This work was supported by The Russian Foundation of Basic Research grant 04-00397, and research grant 105-07/P from OAO “PLAST” (Russia). We thank Prof H-D Klenk and Dr Ralf Wagner from Philipps University of Marburg for assistance with the FPV plasmids, Drs Irina Vorobjeva and Alexei Prilipov from the D I Ivanovsky Institute of Virology for the help in sequencing experiments and plasmid purification, and Dr Allison Groseth for the help in manuscript editing. We further thank OAO “PLAST” (Russia) for meeting publication costs of this article.

Competing Interests

None declared.

List of Abbreviations

FPV: Fowl plague virus

HA: Hemagglutinin

NP: Nucleocapsid protein

M1: Matrix protein

M2: Ionic channel protein

PB1: Polymerase basic protein 1

PB2: Polymerase basic protein 2

PA: Polymerase acidic protein

pfu: Plaque forming unit

hpi: Hours post-infection

WTRG: Wild type virus generated by reverse genetics

MDCK: Madine Derby canine kidney cells; CACO-2:

Human epithelial colon carcinoma cells

WB: Western blot

HAI: Hemagglutination inhibition test

References

  1. Brugh M, Beard CW. Influenza of dietary and calcium stress on lethality of avian influenza viruses for laying chickens. Avian Dis. 1986;30:672-678.
  2. Feldman A, Schäfer MK, Garten W, Klenk HD. Targeted infection of endothelial cells by avian influenza virus A/FPV/Rostock/34 (H7N1) in chicken embryos. J Virol. 2000;74:8018-8027.
  3. Ferko B, Stasakova J, Romanova J, et al. Immunogenicity and protection efficacy of replication-deficient influenza A viruses with altered NS1 genes. J Virol. 2004;78:13037-13045.
  4. Fischer U, Jänicke RU, Schulze-Osthoff K. Many cuts to ruin: A comprehensive update of caspase substrates. Cell Death Diff. 2003;10:76-100.
  5. Gabriel G, Garn H, Wegmann M, et al. The potential of a protease activation mutant of a highly pathogenic avian influenza virus for a pandemic live vaccine. Vaccine. 2008;26:956-965.
  6. Gabriel G, Dauber B, Wolff T, et al. The viral polymerase mediates adaptation of an avian influenza virus to a mammalian host. Proc Natl Acad Sci USA. 2005;102:18590-18595.
  7. Iwatsuki-Horimoto K, Horimoto T, Noda T, et al. The cytoplasmic tail of the influenza A virus M2 protein plays a role in viral assembly. J Virol. 2006;80:5233-5240.
  8. Lipatov AS, Yen HL, Salomon R, Ozaki H, Hoffmann E, Webster RG. The role of the N-terminal caspase cleavage site in the nucleoprotein of influenza A virus in vitro and in vivo. Arch Virol. 2008;153:427-434.
  9. Martinon F, Tschopp J. Inflammatory caspases and inflammasomes: Master switches of inflammation. Cell Death Diff. 2007;14:10-22.
  10. McCown MF, Pekosz A. The influenza A virus M2 cytoplasmic tail is required for infectious virus production and efficient genome packaging. J Virol. 2005;79:3595-3605.
  11. McCown MF, Pekosz A. Distinct domains of the influenza a virus M2 protein cytoplasmic tail mediate binding to the M1 protein and facilitate infectious virus production. J Virol. 2006;80:8178-8189.
  12. Nakamura K, Homma M. Protein synthesis in VERO cells abortively infeceted with influenza B virus. J Gen Virol. 1981;56:199-202.
  13. Neumann G, Kawaoka Y. Host range restriction and pathogenicity in the context of influenza pandemic. Emerg Infect Dis. 2006;12:881-886.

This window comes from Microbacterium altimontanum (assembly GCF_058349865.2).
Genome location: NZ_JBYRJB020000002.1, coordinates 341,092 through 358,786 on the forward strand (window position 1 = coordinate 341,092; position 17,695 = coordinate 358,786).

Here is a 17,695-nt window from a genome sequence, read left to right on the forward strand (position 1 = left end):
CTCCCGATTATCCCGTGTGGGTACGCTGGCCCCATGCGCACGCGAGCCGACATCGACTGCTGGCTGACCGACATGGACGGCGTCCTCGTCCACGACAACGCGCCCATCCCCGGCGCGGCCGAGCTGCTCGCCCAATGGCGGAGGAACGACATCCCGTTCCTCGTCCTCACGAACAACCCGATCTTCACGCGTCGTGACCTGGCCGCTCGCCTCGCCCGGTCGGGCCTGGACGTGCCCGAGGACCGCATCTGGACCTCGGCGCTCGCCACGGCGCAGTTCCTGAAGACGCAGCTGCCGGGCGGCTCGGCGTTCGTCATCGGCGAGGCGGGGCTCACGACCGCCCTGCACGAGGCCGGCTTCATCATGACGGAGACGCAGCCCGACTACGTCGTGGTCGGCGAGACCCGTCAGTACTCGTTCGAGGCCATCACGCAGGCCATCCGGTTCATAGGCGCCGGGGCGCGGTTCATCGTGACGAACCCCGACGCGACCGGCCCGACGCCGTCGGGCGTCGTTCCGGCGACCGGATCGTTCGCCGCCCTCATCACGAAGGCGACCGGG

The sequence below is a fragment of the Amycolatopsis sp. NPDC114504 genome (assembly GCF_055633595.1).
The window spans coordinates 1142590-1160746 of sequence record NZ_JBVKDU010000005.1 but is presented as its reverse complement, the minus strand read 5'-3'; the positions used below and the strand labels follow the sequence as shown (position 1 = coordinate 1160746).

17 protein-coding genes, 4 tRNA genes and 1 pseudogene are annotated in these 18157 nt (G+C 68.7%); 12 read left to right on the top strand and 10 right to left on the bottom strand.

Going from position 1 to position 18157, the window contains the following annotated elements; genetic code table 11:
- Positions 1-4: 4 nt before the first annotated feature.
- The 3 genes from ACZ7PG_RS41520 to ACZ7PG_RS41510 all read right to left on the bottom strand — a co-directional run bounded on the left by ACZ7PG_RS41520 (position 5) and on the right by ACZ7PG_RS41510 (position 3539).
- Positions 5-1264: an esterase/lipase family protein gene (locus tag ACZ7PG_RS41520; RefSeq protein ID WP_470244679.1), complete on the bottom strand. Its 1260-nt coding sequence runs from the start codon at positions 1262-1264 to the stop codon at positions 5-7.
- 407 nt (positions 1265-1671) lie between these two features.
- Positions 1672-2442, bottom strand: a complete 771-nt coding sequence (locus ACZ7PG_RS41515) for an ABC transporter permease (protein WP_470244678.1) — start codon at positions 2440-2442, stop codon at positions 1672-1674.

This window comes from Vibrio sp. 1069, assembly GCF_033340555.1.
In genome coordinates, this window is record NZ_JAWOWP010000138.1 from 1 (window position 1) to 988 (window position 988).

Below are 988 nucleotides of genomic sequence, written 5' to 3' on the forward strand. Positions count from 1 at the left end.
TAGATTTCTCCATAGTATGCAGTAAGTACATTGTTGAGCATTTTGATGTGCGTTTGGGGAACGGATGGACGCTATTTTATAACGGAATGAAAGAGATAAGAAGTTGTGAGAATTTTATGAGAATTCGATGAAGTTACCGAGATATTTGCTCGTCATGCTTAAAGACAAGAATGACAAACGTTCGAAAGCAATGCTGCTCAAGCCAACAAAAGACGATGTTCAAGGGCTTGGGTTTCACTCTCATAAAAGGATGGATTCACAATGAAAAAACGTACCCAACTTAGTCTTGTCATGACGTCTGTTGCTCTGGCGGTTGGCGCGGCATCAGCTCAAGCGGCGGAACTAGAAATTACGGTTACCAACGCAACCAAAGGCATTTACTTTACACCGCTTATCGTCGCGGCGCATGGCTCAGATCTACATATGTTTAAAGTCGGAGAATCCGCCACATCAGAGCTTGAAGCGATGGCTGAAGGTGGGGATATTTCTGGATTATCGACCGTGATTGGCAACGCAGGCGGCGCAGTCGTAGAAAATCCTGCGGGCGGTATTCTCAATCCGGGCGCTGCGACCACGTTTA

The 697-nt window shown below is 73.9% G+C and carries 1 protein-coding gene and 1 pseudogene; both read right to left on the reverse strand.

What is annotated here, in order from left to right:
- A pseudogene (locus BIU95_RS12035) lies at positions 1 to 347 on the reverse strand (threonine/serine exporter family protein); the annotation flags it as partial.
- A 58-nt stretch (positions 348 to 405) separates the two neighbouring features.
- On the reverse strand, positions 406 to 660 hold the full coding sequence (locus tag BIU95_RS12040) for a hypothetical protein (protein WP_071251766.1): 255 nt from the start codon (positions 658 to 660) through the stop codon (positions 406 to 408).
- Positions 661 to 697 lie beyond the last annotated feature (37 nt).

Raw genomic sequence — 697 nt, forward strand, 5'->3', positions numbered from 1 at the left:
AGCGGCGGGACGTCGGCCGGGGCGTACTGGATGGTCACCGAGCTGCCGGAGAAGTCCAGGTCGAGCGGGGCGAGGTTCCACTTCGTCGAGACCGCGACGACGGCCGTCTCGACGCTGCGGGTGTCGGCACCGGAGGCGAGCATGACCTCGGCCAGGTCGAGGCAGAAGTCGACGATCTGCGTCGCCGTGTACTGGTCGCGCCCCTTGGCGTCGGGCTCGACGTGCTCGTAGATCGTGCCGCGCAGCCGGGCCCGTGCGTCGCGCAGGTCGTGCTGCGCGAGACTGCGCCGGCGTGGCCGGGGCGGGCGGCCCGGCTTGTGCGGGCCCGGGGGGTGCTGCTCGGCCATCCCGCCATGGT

14. Richt JA, Lekcharoensuk P, Lager KM, et al. Vaccination of pigs against swine influenza viruses by using an NS1-truncated modified live-virus vaccine. J Virol. 2006;80:11009-11018.
  15. Scholtissek C, Rott R. Correlation between loss of the temperature-sensitive phenotype and pathogenicity of fowl plague virus mutants in the chicken. Virus Res. 1984;1:117-131.
  16. Skehel JJ, Wiley DC. Receptor binding and membrane fusion in virus entry: the influenza hemagglutinin. Annu Rev Biochem. 2000;69:531-569.
  17. Stech J, Garn H, Wegmann M, Wagner R, Klenk HD. A new approach to an influenza live vaccine: modification of the cleavage site of hemagglutinin. Nat Med. 2005;11:683-689.
  18. Steinhauer DA. Role of hemagglutinin cleavage for the pathogenicity of influenza virus. Virology. 1999;258:1-20.
  19. Subbarao EK, London W, Murphy BR. A single amino acid in the PB2 gene of influenza A virus is a determinant of host range. J Virol. 1993;67:1761-1764.
  20. Thornberry NA, Rano TA, Peterson EP, et al. A combinatorial approach defines specificities of members of the caspase family and granzyme B. Functional relationships established for key mediators of apoptosis. J Biol Chem. 1997;272:17907-17911.
  21. Timmer JC, Salvesen G. Caspase substrates. Cell Death Differ. 2007;14:66-72.
  22. Wagner R, Herwig A, Azzouz N, Klenk HD. Acylation-mediated membrane anchoring of avian influenza virus hemagglutinin is essential for fusion pore formation and virus infectivity. J Virol. 2005;79:6449-6458.
  23. Wang P, Palese P, O'Neill RE. The NPI-1/NPI-3 (karyopherin alpha) binding site on the influenza a virus nucleoprotein NP is a nonconventional nuclear localization signal. J Virol. 1997;71:1850-1856.
  24. Zhirnov OP, Bukrinskaya AG. Two forms of influenza virus nucleoprotein in infected cells and virions. Virology. 1981;109:174-179.
  25. Zhirnov OP, Bukrinskaya AG. Nucleoproteins of animal influenza viruses, in contrast to those of human strains, are not cleaved in infected cells. J Gen Virol. 1984;65:1127-1134.
  26. Zhirnov O.P. The host origin of influenza A viruses can be assessed by the intracellular cleavage of the viral nucleocapsid protein. Arch. Virol. 1984;99:277-284.
  27. Zhirnov OP, Konakova TE, Garten W, Klenk H-D. Caspase-dependent N-terminal cleavage of influenza virus nucleocapsid protein in infected cells. J Virol. 1999;73:10158-10163.
  28. Zhirnov OP, Konakova TE, Wolf T, Klenk H-D. NS1 protein of influenza A virus down-regulates apoptosis. J Virol. 2002;76:1617-1625.
  29. Zhirnov OP, Vorobjeva IV, Veselovski EM, Klenk HD. Key role of Asp16 in the cleavage of influenza A virus NP protein in infected cells. Problems of Virology (Russian) 2003;48:8-14.
  30. Zhirnov OP, Poyarkov SV, Vorobjeva IV, et al. Segment NS of influenza A virus contains an additional gene NSP in positive-sense orientation. Dokl Biochem Biophys. 2007;414:127-133.
Select your language of interest to view the total content in your interested language
Post your comment

Share This Article

Relevant Topics

Recommended Conferences

Article Usage

  • Total views: 11584
  • [From(publication date):
    January-2009 - Aug 23, 2017]
  • Breakdown by view type
  • HTML page views : 7840
  • PDF downloads :3744
 

Post your comment

captcha   Reload  Can't read the image? click here to refresh

Peer Reviewed Journals
 
Make the best use of Scientific Research and information from our 700 + peer reviewed, Open Access Journals
International Conferences 2017-18
 
Meet Inspiring Speakers and Experts at our 3000+ Global Annual Meetings

Contact Us

 
© 2008-2017 OMICS International - Open Access Publisher. Best viewed in Mozilla Firefox | Google Chrome | Above IE 7.0 version
adwords